-This article was possible due to the gift of a review copy, QWERTY, and rolling natural 20s.
Guest Writer: Heidi Berthiaume
The fourth issue of God Complex: Dogma reveals what happens to our main character, digital-forensics investigator Seneca, after the explosive last page of the previous issue. In a dream-like place that isn’t a dream, Seneca has a conversation with a huge figure who works intently on a figurine, alternating between swinging a hammer like a blacksmith and plugging in delicate circuitry as if building an android.
He is Hephaestus, a Ruler, one of those gods who can access the virtual Stream of all human knowledge and existence. While the trauma surgeon and nurses do their best to save Seneca in the real world, Hephaestus, at the bequest of Apollo, labors to save Seneca within a digital construct inside the Stream. Apollo is adamant that Seneca not die. The Fates foretell that Seneca will find the Trinity, an entity trying to destroy the Rules. Thus, no matter what the ramifications from other Rulers may come, Apollo ordered Hephaestus to “gift” Seneca.
Seneca awakens in the real world, in a medical lab with the trauma team, Apollo, Hermes, and Hephaestus. Athena, who observed the surgery, is absent. Seemingly more machine than man now, Seneca wants to reject his new body. Apollo reminds him that body, that life, is a boon from the gods. Seneca is “stronger … faster. Better.” Apollo says the pain may never fully fade. Doctors and nurses check out Seneca, while he focuses on finding the people who did this to him: the Resistance. Apollo is adamant it was not the Resistance but the Trinity who is responsible for the explosion that dismembered Seneca. Feeling they are keeping something from him, Seneca demands to know what happened. Apollo then tells Hermes to show Seneca the photos, their proof that the Resistance was not involved; images that strike at Seneca’s heart.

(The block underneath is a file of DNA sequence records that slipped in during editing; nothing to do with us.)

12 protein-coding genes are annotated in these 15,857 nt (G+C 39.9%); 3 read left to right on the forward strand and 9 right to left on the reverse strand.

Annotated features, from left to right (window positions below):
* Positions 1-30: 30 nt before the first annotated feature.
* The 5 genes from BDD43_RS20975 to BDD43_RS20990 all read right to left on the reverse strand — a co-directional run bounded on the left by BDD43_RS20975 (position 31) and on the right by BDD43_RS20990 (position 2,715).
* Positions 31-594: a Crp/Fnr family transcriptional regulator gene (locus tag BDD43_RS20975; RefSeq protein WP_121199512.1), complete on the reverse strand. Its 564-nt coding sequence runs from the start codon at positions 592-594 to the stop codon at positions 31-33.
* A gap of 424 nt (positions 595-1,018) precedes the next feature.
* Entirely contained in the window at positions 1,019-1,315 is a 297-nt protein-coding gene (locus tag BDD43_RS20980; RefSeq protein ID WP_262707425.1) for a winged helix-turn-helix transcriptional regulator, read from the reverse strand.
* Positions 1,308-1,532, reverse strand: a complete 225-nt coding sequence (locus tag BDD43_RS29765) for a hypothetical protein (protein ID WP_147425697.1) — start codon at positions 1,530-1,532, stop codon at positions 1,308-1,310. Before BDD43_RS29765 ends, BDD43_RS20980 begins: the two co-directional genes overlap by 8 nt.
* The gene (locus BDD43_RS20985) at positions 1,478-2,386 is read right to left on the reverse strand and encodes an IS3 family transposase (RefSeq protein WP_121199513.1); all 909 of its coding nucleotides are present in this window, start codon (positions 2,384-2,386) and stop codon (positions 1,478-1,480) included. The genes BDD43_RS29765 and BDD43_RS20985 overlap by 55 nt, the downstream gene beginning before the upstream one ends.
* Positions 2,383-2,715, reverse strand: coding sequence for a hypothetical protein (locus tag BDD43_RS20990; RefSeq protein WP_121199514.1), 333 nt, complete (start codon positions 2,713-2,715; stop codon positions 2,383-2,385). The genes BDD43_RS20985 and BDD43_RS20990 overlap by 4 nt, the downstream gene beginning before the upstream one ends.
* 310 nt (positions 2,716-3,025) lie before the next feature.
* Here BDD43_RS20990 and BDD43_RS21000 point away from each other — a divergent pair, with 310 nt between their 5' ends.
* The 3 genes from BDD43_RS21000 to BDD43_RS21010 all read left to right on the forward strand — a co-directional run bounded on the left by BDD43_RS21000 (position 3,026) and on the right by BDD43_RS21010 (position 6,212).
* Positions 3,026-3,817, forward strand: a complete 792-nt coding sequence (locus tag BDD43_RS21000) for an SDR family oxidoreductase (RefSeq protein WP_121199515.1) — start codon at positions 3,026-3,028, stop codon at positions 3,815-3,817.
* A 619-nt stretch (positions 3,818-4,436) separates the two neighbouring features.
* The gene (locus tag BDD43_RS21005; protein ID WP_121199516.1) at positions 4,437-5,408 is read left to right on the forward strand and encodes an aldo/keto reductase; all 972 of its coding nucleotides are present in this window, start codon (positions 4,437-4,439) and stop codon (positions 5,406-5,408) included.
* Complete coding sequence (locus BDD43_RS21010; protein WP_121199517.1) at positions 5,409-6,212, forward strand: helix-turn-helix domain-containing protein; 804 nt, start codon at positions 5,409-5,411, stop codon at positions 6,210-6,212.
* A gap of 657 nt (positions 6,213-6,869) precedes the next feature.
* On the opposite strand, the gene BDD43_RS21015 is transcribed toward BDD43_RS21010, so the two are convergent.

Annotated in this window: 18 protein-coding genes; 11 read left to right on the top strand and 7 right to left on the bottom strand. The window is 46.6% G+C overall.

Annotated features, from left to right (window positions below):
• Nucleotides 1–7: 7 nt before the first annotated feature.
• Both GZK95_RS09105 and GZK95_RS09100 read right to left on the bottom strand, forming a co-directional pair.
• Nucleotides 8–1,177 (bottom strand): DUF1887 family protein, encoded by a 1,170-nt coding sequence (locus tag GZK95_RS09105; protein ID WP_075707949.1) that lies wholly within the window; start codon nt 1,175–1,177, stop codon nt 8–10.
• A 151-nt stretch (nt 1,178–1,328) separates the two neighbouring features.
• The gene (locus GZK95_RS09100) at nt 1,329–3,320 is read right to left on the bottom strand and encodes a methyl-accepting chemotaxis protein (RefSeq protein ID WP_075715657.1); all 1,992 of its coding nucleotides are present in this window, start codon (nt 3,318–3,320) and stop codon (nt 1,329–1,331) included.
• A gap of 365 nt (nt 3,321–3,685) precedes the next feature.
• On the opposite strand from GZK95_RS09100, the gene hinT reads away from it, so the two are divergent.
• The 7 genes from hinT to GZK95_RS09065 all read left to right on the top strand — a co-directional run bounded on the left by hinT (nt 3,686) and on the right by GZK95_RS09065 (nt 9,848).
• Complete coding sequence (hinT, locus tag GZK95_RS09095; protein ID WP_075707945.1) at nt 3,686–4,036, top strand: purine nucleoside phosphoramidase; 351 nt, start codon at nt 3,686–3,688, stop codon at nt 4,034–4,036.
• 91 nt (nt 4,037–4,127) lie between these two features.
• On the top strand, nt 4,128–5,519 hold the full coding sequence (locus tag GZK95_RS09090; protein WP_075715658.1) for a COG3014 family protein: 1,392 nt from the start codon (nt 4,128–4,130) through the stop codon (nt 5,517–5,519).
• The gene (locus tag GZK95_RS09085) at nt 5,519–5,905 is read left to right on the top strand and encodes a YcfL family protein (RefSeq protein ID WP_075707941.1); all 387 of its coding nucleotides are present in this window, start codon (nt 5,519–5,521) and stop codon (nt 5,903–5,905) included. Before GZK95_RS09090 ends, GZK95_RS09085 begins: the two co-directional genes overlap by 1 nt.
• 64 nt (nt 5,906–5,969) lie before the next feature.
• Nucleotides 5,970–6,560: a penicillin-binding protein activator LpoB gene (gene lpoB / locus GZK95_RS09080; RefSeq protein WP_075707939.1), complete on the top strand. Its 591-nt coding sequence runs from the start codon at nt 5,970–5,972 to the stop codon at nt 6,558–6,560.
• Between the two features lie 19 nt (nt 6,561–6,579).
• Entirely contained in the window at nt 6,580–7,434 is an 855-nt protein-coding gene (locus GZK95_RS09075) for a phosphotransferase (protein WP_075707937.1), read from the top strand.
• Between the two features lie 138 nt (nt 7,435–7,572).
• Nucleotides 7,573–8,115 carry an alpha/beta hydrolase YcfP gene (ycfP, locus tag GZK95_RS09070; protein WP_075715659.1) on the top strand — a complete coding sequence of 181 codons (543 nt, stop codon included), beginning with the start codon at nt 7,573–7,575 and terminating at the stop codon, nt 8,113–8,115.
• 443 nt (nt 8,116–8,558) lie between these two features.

As slow as the previous issue felt, this one flipped by quickly and made me excited about the series again. The rough reds, and glowing yellows and oranges of the digital construct where Hephaestus works to save Seneca contrast sharply with the metal blues and grays of the operating room and the Rulers’ observation deck. This is the first issue where the voice Seneca hears in his head does not make an appearance. It will be interesting to see if his … improvements … have an affect on that relationship.
While previous issues told the reader the Rulers felt they were under attack by the Trinity and they were using Seneca to find that entity, the conversation between Apollo and Hephaestus brings home how far they are willing to go. Not only have they created something that did not existed before, they have created something Hephaestus has a concern of what would happen “if he were to turn against us?” Bryan Lie created and designed God Complex: Dogma. Paul Jenkins is the writer, with art by Hendry Prasetya. This issue has colors by Sunny Gho (who is also the producer) and a cover by Isuardi Therianto. You can find out more about the world of God Complex on their website and Facebook page.